Under federal law, students with disabilities are entitled to a free and appropriate education. That means they can receive the supports they need up until they turn 21.
After that, many of these young adults aren’t ready to live on their own, find jobs or go on to college.
NHPR correspondent Sheryl Rich Kern has the story as part of her series, Challenges of Autism.
Mackenzie Trippier is talking to her parents about going to Greece with the seniors at Pelham High.
Deborah Trippier: "So what do you think about going to Greece?"
Mackenzie Trippier: "Definitely, I really want to go."
Deborah. "Pretty far away."
Mom: "You think you’d like being away like that?"
Like most parents of teenagers, the Trippiers worry about the costs and of course safety. And then there’s Mackenzie’s autism.
Deborah Trippier: "The biggest issue right now is her executive functioning skills."
Deborah Trippier is Mackenzie’s mom.
Deborah Trippier: "Her ability to get up, make breakfast, dress herself, brush her teeth, put on deodorant. It takes two of us in the morning to get her out to school every day."
Trippier says her daughter was diagnosed with autism in elementary school when her teachers noticed she had trouble staying focused and picking up on social cues.
Mackenzie Trippier: "Sometimes I would feel I didn’t fit in at all. And it was confusing to me because I didn’t know why people were treating me differently."
Like other high-functioning autistic kids, Mackenzie learned how to read faces and react appropriately.
This spring, she’ll graduate high school. For the past year, she’s been meeting with a counselor from the University of New Hampshire to discuss her options for independent living.
Last summer, the counselor helped her find a summer art program. Mackenzie lived in a dorm for two weeks on her own.
The family is also looking at colleges that may provide some sort of support, like mentoring. Still, Mackenzie’s mom worries about her daughter’s social skills.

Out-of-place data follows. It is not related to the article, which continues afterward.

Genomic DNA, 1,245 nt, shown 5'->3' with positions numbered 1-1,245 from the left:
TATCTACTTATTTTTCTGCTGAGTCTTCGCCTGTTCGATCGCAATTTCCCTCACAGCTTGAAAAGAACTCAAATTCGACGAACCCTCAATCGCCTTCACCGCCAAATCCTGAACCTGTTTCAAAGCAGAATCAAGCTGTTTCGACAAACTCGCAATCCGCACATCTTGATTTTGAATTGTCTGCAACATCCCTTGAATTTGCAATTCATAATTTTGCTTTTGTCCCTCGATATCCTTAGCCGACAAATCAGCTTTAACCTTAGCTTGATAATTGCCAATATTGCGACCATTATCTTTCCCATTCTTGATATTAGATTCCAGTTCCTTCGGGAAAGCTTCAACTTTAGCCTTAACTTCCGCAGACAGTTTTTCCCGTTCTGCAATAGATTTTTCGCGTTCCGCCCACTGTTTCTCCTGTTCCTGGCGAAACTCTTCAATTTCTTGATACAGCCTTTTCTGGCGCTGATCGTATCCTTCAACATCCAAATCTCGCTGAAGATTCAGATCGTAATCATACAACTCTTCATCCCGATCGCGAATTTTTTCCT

Deborah Trippier: "Do you want to go to the movies with a friend or the mall?"
Mackenzie Trippier: "It’s a fun time but I just have no interest in it until it comes up."
Deborah: "What would you rather do?"
Mackenzie: "Sit in my room."
Deborah: "And do what?"
Mackenzie: "Draw or something." (chuckles)
Deborah: "Put your headphones on and cancel out the world?"
Mackenzie: "Yeah, watch movies."
Deborah: "Hang out with mom and dad?"
Mackenzie: "Yeah." There's a pause.
Deborah: "Maybe college will be different."
Mackenzie: Yeah, I guess.
Preparing for work
But if Mackenzie doesn’t fit in, or even if she does, eventually she’ll find herself facing the work world. And that, says Kirsten Murphy, sets up a whole new set of challenges. Murphy is the Director of the New Hampshire Council on Autism Spectrum Disorders.
Murphy: "Think what it is that employers respond to in your average job interview. They want you to be a colleague they want to spend time with. And if you have bad social skills, that’s not going to come across as particularly appealing."
So, one question facing potential employees is: should they mention their autism during a job interview?
Murphy: "I recommend that you do, but always with some explanation about what that means. One way to describe Asperger’s is to describe it in positive terms. People with Asperger’s are incredibly diligent, for example. We can call that preservative or diligent. Sounds better when you say diligent and it’s also true."
Murphy says that many kids on the autism spectrum can be obsessive about one thing or another. And they can use those traits to their advantage.
Ellen Cavanaugh is a nurse practitioner in Dartmouth-Hitchcock’s child development center. She says even people with autism who are non-verbal can find work… with a little help.
One of her patients spent a year and a half preparing for a job.
Cavanaugh: "He was obsessive about dressing up in a uniform. So it was decided that we would work with the local precinct. He got a job. He wore a uniform. And his job was to check the police cars in. And he did that five days a week."
The State’s Departments of Health and Human Services and Education are collaborating to provide career training for autistic students while they’re still in school.
Kirsten Murphy with the New Hampshire Council on Autism Spectrum Disorders:
Murphy: "The finding from a study at Harvard School of Public Health is that the average lifetime incremental cost of a diagnosis of autism is 3.2 million dollars."
And for kids who don’t receive treatment as young children, but go on to need adult services:
Murphy: "90 percent of their lifetime costs is in their adult services."
In New Hampshire, according to the state’s Bureau of Development Services, that support can cost, on average, $60,000 a year.
Experts in the field agree: in addition to saving money, helping students as young children improves their chances of leading productive lives as adults.